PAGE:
Paroxysmal Atrial Fibrillation: An Underdiagnosed Cause of Stroke?

Abstract & Commentary

By Dana Leifer, MD, Associate Professor, Neurology, Weill Medical College, Cornell University. Dr. Leifer reports no financial relationship relevant to this field of study.

Synopsis: Long-term monitoring is likely to detect atrial fibrillation in stroke patients with frequent atrial premature beats.

Source: Wallmann D, et al, Frequent atrial premature beats predict paroxysmal atrial fibrillation in stroke patients: An opportunity for a new diagnostic strategy. Stroke 2007;38:2292-2294.

Approximately 30% of ischemic strokes do not have a definite etiology (cryptogenic) even after diagnostic evaluations that are considered comprehensive by current standards. It is often thought that many of these strokes are embolic in origin. One possible explanation for some of these cryptogenic strokes is paroxysmal atrial fibrillation (AF). Paroxysmal AF may not be detected by conventional cardiac monitoring, which is usually limited to a 24-hour Holter monitor or to cardiac telemetry while the patient is hospitalized.

One recent study found that new AF was diagnosed on the admission electrocardiogram in 11 of 149 patients with an acute stroke or transient ischemic attack (TIA) and without a prior history of AF. AF was identified by 24-hour Holter monitors in an additional 7 patients and by 7-day event loop recordings in another 5 patients (Stroke 2004;35:1647). These results suggest that more extensive cardiac monitoring is likely to identify atrial fibrillation in more patients than conventional monitoring. It would be helpful to limit such intensive recording to patients who are at increased risk to have paroxysmal AF.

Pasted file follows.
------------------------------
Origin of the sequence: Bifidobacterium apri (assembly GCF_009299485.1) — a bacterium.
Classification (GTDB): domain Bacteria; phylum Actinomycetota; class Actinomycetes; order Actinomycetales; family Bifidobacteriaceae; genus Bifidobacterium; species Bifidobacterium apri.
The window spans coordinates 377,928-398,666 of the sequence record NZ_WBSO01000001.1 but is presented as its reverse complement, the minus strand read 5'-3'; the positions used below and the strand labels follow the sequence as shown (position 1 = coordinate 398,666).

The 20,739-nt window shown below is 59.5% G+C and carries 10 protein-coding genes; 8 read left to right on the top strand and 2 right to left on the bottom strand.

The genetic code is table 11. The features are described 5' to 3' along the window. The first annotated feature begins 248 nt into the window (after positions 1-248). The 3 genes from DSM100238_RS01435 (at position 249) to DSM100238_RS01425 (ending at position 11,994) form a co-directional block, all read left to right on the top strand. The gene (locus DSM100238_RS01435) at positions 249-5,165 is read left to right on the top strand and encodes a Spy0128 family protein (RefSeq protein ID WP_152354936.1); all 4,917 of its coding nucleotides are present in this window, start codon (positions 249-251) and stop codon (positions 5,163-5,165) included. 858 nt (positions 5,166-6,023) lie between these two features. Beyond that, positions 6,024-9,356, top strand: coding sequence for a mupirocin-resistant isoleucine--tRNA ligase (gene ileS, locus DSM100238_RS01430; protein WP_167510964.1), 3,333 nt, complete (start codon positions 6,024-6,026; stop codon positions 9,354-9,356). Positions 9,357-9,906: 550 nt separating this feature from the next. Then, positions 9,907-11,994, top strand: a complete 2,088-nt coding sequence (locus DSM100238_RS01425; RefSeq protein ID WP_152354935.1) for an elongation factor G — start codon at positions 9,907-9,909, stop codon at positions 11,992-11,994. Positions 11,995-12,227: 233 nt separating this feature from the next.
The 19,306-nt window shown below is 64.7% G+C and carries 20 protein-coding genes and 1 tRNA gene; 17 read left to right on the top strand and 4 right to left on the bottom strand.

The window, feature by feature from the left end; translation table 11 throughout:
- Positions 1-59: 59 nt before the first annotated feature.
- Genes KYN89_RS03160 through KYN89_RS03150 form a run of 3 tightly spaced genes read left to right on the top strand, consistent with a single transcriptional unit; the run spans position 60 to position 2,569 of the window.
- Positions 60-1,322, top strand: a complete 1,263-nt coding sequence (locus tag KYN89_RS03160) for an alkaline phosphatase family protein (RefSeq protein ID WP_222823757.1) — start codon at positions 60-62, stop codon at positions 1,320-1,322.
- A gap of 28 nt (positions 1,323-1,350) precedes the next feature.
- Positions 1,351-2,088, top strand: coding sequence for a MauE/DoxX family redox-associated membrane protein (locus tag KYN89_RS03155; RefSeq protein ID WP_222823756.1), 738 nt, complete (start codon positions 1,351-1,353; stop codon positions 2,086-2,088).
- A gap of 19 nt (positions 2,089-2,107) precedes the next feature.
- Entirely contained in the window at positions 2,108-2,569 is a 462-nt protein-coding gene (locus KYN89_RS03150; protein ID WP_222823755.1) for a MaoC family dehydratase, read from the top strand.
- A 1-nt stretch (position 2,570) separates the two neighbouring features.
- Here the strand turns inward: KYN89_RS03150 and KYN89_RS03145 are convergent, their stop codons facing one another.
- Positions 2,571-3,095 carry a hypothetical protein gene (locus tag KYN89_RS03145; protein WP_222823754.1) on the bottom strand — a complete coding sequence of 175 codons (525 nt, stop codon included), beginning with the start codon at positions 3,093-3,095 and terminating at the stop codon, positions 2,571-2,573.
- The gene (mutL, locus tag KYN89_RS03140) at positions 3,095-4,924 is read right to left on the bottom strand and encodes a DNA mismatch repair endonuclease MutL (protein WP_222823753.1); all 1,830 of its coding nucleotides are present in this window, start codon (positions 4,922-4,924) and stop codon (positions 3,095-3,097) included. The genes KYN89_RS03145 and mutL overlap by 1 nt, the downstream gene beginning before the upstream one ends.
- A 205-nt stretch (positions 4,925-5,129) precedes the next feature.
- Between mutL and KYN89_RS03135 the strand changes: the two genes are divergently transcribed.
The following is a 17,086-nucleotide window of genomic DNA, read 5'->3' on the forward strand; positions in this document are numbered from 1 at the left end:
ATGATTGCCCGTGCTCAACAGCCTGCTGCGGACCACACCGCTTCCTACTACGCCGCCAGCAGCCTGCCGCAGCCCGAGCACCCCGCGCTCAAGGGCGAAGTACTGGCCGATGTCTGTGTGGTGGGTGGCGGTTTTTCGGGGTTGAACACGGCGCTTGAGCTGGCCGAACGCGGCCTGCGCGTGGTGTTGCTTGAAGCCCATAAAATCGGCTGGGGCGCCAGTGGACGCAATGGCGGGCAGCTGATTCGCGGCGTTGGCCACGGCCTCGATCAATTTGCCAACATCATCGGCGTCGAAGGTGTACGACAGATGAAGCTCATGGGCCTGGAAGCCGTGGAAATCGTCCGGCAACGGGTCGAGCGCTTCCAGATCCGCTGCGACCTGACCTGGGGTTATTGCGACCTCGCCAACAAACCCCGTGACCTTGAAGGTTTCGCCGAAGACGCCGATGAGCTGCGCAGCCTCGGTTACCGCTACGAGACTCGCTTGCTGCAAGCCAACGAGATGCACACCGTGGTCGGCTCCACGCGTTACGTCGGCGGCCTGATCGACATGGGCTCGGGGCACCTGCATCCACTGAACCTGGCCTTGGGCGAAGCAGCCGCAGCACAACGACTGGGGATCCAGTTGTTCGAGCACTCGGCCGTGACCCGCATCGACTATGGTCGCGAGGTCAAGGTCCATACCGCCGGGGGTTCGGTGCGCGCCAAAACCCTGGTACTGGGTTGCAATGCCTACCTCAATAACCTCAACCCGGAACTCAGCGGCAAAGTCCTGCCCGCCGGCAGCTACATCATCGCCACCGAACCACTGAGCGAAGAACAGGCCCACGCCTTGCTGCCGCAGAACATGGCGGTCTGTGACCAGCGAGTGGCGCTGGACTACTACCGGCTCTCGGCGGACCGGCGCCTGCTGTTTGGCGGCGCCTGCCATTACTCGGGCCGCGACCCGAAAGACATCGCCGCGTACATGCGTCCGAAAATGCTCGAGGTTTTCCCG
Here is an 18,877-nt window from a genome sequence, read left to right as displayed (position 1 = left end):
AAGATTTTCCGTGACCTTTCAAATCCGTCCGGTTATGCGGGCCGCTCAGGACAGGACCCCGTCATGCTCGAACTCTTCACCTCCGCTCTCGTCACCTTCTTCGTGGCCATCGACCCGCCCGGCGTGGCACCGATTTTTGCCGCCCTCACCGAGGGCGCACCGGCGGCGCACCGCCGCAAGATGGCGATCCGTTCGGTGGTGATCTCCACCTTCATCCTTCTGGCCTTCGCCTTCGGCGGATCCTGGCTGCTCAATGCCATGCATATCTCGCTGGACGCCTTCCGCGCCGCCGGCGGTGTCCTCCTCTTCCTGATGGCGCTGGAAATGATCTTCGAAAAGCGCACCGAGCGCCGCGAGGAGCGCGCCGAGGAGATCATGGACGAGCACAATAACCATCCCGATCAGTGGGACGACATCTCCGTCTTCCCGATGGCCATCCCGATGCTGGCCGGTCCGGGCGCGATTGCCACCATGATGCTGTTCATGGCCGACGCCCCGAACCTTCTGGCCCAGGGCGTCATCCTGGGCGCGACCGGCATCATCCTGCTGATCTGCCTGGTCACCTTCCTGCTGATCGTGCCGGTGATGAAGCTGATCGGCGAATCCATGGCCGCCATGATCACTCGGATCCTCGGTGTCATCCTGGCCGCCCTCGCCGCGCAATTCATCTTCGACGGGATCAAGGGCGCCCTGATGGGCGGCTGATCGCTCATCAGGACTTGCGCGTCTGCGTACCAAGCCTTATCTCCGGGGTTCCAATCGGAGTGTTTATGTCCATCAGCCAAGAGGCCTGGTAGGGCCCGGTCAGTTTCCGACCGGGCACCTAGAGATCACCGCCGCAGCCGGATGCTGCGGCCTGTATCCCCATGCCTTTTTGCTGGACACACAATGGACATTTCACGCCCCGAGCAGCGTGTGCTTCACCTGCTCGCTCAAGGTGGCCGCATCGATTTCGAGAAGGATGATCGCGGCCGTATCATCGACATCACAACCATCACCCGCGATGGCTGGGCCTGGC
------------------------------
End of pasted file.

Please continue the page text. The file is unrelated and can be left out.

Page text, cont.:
In this background, Wallmann et al prospectively studied ischemic stroke patients without known AF. They had previously found that the presence of frequent atrial premature beats (APBs) was associated with an increased incidence of paroxysmal AF in acute ischemic stroke patients. In their new study, they stratified patients for the presence or absence of frequent APBs (≥ 70 per 24 hours). Patients were excluded from the study if atrial fibrillation was found on a 24-hour ECG recording or documented by other means during their admission. Patients were also excluded if they had severe aphasia, other severe cognitive deficits, or a life expectancy of less than 6 months. One hundred and twenty-seven patients were enrolled and underwent 7-day event-recorder monitoring at 0, 3, and 6 months after their stroke.

The chief finding was that paroxysmal AF was found in 26% of patients with frequent APBs (13/50) and in only 6.5% of the remaining patients (5/77). This finding was highly significant with P = 0.0021. Multivariate analysis, which looked at 12 other clinical variables, demonstrated that the presence of frequent APBs was the only independent predictor of paroxysmal AF (P = 0.01). Of the patients with frequent APBs, 8% were found to have AF on the first 7-day event-recorder, another 12% on the second one, and another 6% on the third one.


These results are important because the presence of atrial fibrillation in stroke patients is generally considered to be a strong indication for oral anticoagulation unless there is a clear contraindication. The results, therefore, suggest that more prolonged monitoring than is generally done may be appropriate, especially in patients with frequent APBs, although AF was even detected in a small percent of patients without frequent APBs.

As the authors correctly point out, however, the presence of AF does not necessarily mean that it is the cause of the patient's stroke, and the value of anticoagulation has not been tested in patients who have been found to have AF only on the type of long-term monitoring done in this study. As the authors suggest, a definitive answer to the question of optimal treatment for such patients would require new clinical trials. Nevertheless, in the absence of such trials, available data about the benefit of anticoagulation in patients with AF suggest that anticoagulation should be considered seriously even if AF is detected only with long-term monitoring.